Yellow Leaves On Okra. How To Fix It.

The vibrant green foliage of an okra plant is a sight to behold, but when its leaves take on a yellow hue, it can be a cause for concern among gardeners and plant enthusiasts. 

The yellow leaves on okra indicate something is amiss in its environment or physiological processes. This discoloration not only diminishes the plant’s aesthetic appeal but also serves as an early warning sign of underlying issues that require attention.

So, what causes yellow leaves on okra plants? The factors that cause okra plant leaves to turn yellow include overwatering, underwatering, inadequate sunlight, poor soil quality, fungal infection, insect infestation, and nutrient deficiency.

7 causes of yellow leaves on Okra.


Overwatering is the leading cause of okra plant leaves turning yellow. That’s because excess water has a negative impact on the roots and overall root health. 

When an okra plant is overwatered, the excess water saturates the soil, leading to poor drainage. As a result, the roots become waterlogged and can’t access surface oxygen. This creates an anaerobic environment that is unfavorable for the roots’ normal functioning.

Due to a lack of oxygen, the plant stops producing and transporting food to other parts, resulting in nutrient deficiency. You can notice these signs when leaves turn yellow.

Also, overwatering can cause root rot, where the roots decay due to prolonged exposure to excess moisture. The rotting roots further impede nutrient absorption, exacerbating the yellowing of leaves.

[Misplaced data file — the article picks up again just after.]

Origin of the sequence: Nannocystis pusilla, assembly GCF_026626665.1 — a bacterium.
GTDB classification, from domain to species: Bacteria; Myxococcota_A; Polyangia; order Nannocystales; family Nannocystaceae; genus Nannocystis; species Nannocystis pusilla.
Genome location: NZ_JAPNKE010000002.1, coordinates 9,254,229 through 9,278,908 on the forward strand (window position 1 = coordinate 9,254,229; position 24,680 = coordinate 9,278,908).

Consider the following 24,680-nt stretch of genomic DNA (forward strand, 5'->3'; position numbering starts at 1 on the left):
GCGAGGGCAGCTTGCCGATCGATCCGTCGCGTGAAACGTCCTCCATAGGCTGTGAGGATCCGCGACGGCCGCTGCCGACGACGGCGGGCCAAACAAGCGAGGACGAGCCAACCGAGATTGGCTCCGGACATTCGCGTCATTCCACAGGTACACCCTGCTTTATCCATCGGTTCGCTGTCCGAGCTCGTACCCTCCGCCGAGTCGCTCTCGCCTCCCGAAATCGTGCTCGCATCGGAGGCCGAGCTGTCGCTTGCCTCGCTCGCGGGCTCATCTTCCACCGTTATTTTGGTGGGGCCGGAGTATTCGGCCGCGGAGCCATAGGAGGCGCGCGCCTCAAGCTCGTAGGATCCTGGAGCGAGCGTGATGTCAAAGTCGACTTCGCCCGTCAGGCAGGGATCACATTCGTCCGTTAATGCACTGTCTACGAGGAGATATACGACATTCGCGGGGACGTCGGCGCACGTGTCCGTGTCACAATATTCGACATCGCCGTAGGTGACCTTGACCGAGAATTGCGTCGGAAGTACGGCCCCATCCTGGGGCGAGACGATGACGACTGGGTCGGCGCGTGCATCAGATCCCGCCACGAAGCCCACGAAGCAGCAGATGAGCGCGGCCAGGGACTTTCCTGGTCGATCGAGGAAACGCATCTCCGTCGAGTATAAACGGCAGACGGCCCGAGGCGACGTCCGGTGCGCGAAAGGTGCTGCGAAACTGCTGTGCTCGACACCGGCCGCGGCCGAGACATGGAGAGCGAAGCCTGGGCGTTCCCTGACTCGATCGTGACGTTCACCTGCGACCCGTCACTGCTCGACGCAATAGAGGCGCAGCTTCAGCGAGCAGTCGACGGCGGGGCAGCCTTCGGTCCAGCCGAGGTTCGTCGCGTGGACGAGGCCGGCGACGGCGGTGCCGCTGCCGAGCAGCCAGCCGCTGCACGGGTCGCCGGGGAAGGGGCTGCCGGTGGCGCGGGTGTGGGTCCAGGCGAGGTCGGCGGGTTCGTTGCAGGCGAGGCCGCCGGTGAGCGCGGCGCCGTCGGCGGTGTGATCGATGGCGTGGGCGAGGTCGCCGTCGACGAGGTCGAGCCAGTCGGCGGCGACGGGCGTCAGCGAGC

How to identify overwatering.

To identify if overwatering is the cause of yellow leaves on your okra plant, consider the following signs:

Soil Moisture — Check the soil’s moisture level by inserting your finger or a moisture meter a few inches deep. If the soil feels consistently wet or soggy, it indicates overwatering.

Root Health — gently dig around the base of the plant and examine the roots. Healthy roots should be firm, white, and well-branched. If the roots appear brown, mushy or have a foul odor, it indicates root rot, a consequence of overwatering.

How to fix overwatering in the Okra plant.

  • Adjust Watering Frequency — Allow the top inch or two of the soil to dry out before watering again. This helps prevent waterlogging and promotes healthy root growth. Aim for a balance where the soil is consistently moist but not overly saturated.
  • Improve Drainage — Ensure that the container or planting area has proper drainage holes to allow excess water to escape. Consider using well-draining potting soil to facilitate better water flow if growing in pots.
  • Mulching — Apply a layer of organic mulch around the base of the plants. Mulch helps regulate soil moisture levels by reducing evaporation and preventing excessive water retention.
  • Prune Affected Leaves — Trim the yellowed leaves from the okra plant to redirect energy towards healthier foliage and encourage new growth.


Underwatering can cause okra plant leaves to turn yellow. When you give your okra plant less water, it faces a water deficit, leading to drought stress. As a result, the plant struggles to perform vital functions such as nutrient uptake and photosynthesis, which are necessary for healthy leaf coloration.